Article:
“People find it much more comforting when there is a specific actor who is responsible for doing something. So we’re seeing a variety of stories about COVID that attribute it to some intentional thing that somebody did,” added Palmer. “It’s more satisfying to think it’s intentional rather than chaos.”
In addition, Palmer pointed to the influence of apocalyptic fiction and the way it can lead people to make dangerous decisions, because they view themselves as the protagonists of their own stories. “You, the [point of view] character, get to break the rules and it’s okay. If you break the quarantine but everyone else follows it, it’ll be fine, and that’s how everyone is behaving.”
The panel pointed to some precautionary measures countries can take to reduce the impact of another pandemic. Palmer suggested training more doctors and nurses, claiming that the countries handling COVID-19 with the most ease are those hit by Ebola a few years back.
She added that the economic and societal impacts of the pandemic depend largely on the reactions of local institutions. “It’s going to depend on policy. It’s going to depend on the local institutions, the local culture, and the local decisions made by governments, just like it did with the Black Death,” said Palmer.
Later that day, Zalmay Khalilzad, Special Representative for Afghanistan Reconciliation in the U.S. Department of State, and Andrew Wilder, Vice President of Asia Programs for the U.S. Institute of Peace held a Fireside Chat.
Despite ever-present violence in Afghanistan, Khalilzad is optimistic about the future of the country. “I am hopeful. I expect that we will make progress,” he said. With the Taliban finally sitting down at a negotiations table, “Afghans have a historic opportunity to agree on a formula that works for them.”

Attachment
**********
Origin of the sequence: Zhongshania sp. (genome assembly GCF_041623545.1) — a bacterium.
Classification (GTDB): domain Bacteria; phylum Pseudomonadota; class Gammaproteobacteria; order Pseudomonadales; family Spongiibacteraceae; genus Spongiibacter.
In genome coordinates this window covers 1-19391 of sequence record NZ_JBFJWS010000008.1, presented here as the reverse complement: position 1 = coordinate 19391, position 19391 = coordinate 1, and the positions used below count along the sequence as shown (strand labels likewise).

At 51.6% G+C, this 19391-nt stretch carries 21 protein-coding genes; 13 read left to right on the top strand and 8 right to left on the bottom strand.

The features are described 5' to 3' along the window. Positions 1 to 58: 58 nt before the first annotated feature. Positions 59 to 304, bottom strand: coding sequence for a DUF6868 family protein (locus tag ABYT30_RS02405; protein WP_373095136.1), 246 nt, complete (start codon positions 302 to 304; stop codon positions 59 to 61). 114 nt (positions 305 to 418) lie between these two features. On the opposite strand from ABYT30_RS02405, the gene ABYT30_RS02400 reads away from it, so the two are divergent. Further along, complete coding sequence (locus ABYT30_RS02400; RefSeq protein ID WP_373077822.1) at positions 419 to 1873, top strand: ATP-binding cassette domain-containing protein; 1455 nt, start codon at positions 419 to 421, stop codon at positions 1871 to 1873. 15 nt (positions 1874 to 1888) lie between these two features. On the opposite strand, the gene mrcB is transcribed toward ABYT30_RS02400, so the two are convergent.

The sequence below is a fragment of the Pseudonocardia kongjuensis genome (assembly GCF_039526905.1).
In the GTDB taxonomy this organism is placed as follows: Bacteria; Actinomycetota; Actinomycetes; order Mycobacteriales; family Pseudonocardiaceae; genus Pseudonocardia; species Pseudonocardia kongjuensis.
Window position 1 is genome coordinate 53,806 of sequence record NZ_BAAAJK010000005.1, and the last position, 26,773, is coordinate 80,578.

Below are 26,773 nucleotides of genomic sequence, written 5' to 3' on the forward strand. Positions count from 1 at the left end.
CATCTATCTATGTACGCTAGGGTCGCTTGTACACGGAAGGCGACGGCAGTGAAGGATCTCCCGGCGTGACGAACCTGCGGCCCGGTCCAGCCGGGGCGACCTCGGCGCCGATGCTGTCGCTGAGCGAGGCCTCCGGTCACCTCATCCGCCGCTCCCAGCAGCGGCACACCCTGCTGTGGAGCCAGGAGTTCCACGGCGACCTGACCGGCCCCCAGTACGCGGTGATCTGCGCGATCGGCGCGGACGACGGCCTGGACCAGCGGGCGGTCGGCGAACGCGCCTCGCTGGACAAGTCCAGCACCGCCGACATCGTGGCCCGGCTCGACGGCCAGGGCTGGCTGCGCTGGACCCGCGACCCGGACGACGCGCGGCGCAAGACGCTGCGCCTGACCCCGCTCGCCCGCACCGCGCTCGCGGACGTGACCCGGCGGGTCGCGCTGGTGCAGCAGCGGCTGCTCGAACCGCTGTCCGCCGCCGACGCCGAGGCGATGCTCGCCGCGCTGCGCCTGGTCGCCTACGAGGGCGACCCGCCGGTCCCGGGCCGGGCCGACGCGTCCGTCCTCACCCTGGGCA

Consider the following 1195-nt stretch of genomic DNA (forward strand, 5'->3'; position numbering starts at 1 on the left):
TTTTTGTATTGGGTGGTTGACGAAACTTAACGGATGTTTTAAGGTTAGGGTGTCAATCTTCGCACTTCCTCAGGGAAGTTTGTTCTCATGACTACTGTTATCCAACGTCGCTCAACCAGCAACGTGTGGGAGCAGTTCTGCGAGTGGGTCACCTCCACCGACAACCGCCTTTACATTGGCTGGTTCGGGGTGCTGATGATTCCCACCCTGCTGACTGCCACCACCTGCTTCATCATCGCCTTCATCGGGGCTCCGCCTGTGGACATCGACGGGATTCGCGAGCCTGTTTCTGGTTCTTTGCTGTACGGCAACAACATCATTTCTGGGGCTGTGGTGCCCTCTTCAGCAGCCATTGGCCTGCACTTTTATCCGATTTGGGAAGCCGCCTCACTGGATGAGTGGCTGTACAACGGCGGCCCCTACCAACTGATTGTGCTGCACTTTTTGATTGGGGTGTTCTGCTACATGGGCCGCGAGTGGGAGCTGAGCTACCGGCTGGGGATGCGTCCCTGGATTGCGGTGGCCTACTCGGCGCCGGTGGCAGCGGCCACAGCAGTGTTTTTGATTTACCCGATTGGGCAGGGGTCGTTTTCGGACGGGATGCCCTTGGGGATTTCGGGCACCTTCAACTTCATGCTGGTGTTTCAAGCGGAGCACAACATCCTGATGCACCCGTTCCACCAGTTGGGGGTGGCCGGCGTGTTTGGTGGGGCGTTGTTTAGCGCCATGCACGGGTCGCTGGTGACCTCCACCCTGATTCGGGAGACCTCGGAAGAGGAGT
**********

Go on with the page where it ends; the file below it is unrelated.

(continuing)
Thursday’s discussions focused on weapons of mass destruction. Thomas Countryman, Chairman of the Arms Control Association, illustrated how pressing the issue of nuclear weapons is today.
“The threat of nuclear war is climate change at supersonic speed. In the worst of climate change, humanity will suffer greatly, but it will adapt and humanity will survive. In the use of all out nuclear war, there will not be sufficient time for humanity to adapt to a radically changed environment,” said Countryman.
Francesca Giovannini, Strategy and Policy Planning Officer at the Comprehensive Nuclear-Test-Ban Treaty Organization, believes that the scenario Countryman described is avoidable. “There are a series of factors that make me quite optimistic about the fact that nuclear weapon states can in fact work together towards reducing nuclear risks.”
“If this restrained behavior [of nuclear states not engaging in nuclear conflicts] becomes the norm,” said Giovannini, “then we can work on nuclear risk reduction strategies.” She added, “I think that challenges like climate change and pandemics have really demonstrated the need to prioritize other urgent matters.”
Robert Rosner, professor in the Department of Astronomy and Astrophysics, brought up the question of how scientists can play a part in creating a safer future.
“Ultimately, if our goal is to eliminate atomic weapons altogether, [it] will require trust, and trust comes along with the ability to verify, to detect cheating for example. And so this is I think a key role that scientists can play a part in, which is to develop the technologies that allow us to prevent going back to the arms race that was the result of our work during World War II,” said Rosner.
Pearson Institute Director James A. Robinson concluded the three-day event by thanking all those who put their time into it and expressed his hope that next year’s forum will be held in person, though that remains to be seen